1. According to the express words of the Constitution, it is one of the powers that the states are forbidden to exercise without the consent of Congress.
2. It is incompatible and inconsistent with the powers conferred on the federal government.
The first clause of the tenth section of the first article of the Constitution, among other limitations of state power, declares that "no state shall enter into any treaty, alliance, or confederation;" the second clause of the same section, among other things, declares that no state without the consent of Congress, shall "enter into any agreement or compact with another state, or with a foreign power."
We have extracted only those parts of the section that are material to the present inquiry. The section consists of but two paragraphs, and is employed altogether in restrictions upon the powers of the states. In the first paragraph, the limitations are absolute and unconditional; in the second, the forbidden powers may be exercised with the consent of Congress, and it is in the second paragraph that the restrictions are found which apply to the case now before us.
In expounding the Constitution of the United States, must have its due force and appropriate meaning, for it is evident from the whole instrument that no word was unnecessarily used or needlessly added. The many discussions which have taken place upon the construction of the Constitution have proved the correctness of this proposition and shown the high talent, the caution, and the foresight of the illustrious men who framed it. Every word appears to have been weighed with the utmost deliberation, and its force and effect to have been fully understood. No word in the instrument, therefore, can be rejected as superfluous or unmeaning, and this principle of construction applies with peculiar force to the two clauses of the tenth section of the first article, of which we are now speaking, because the whole of this short section is directed to the same subject -- that is to say it is employed altogether in enumerating the rights surrendered by the states; and this is done with so much clearness and brevity that we cannot for a moment believe that a single superfluous word was used, or words which meant merely the same thing. When, therefore, the second clause declares that no state shall enter into "any agreement or compact" with a foreign power without the assent of Congress, the words "agreement" and "compact" cannot be construed as synonymous with one another; and still less can either of them be held to mean the same thing with the word "treaty" in the preceding clause, into which the states are positively and unconditionally forbidden to enter, and which even the consent of Congress could not authorize.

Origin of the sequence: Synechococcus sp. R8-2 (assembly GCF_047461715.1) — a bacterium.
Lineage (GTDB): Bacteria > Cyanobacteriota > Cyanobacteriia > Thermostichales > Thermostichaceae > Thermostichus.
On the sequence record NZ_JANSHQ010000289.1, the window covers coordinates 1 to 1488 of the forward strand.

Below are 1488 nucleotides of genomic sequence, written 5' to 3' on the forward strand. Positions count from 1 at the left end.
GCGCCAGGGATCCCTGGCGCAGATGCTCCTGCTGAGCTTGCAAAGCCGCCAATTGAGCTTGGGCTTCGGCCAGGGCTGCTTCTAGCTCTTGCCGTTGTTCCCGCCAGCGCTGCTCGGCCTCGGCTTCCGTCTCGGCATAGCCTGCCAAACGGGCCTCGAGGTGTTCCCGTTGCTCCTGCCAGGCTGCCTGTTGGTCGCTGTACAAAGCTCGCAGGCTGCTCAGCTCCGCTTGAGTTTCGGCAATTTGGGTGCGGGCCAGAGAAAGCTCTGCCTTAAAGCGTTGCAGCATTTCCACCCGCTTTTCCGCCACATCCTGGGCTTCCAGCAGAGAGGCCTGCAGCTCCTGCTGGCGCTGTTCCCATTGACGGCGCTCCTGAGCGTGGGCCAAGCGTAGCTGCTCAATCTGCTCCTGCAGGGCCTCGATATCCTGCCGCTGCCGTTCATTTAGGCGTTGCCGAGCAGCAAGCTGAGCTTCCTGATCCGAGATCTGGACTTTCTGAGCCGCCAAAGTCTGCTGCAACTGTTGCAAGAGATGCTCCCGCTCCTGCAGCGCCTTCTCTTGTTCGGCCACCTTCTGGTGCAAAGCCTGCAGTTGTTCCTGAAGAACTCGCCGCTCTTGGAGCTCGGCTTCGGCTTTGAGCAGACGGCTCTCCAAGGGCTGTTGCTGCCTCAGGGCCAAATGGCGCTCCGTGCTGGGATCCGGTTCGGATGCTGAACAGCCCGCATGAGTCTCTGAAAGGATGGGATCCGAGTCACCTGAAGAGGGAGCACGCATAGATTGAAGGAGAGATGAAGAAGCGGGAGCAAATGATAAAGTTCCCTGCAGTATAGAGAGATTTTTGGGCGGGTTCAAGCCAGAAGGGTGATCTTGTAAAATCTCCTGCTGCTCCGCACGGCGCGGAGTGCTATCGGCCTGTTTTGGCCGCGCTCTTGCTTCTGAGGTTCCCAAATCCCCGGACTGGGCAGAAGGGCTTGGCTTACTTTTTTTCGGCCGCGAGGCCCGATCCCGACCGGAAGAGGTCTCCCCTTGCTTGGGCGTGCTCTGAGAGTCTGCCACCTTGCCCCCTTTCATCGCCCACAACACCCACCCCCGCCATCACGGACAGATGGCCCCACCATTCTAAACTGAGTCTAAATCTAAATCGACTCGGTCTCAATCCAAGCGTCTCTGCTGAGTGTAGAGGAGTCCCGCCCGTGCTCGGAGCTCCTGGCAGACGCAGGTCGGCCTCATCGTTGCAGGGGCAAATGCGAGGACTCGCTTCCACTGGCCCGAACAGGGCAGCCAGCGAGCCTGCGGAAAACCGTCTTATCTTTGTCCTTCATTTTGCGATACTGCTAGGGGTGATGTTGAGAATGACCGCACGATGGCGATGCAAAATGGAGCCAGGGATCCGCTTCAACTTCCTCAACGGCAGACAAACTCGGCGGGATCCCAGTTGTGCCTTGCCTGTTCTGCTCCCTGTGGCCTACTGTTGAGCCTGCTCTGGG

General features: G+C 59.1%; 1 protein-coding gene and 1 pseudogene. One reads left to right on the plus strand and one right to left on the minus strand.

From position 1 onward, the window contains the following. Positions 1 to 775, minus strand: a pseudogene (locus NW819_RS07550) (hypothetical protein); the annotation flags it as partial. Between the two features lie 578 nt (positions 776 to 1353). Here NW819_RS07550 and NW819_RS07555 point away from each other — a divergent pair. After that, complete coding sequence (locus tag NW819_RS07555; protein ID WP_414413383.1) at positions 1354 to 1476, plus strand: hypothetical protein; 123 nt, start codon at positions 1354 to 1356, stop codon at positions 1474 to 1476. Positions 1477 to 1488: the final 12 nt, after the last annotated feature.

But the question does not rest upon the prohibition to enter into a treaty. In the very next clause of the Constitution, the states are forbidden to enter into any "agreement" or "compact" with a foreign nation, and as these words could not have been idly or superfluously
used by the framers of the Constitution, they cannot be construed to mean the same thing with the word "treaty." They evidently mean something more, and were designed to make the prohibition more comprehensive.
After reading these extracts, we can be at no loss to comprehend the intention of the framers of the Constitution in using all these words, "treaty," "compact," "agreement." The word "agreement," does not necessarily import any direct and express stipulation; nor is it necessary that it should be in writing. If there is a verbal understanding to which both parties have assented and upon which both are acting, it is an "agreement." And the use of all of these terms, "treaty," "agreement," "compact," show that it was the intention of the framers of the Constitution to use the broadest and most comprehensive terms, and that they anxiously desired to cut off all connection or communication between a state and a foreign power, and we shall fail to execute that evident intention unless we give to the word "agreement" its most extended signification, and so apply it as to prohibit every agreement, written or verbal, formal or informal, positive or implied, by the mutual understanding of the parties.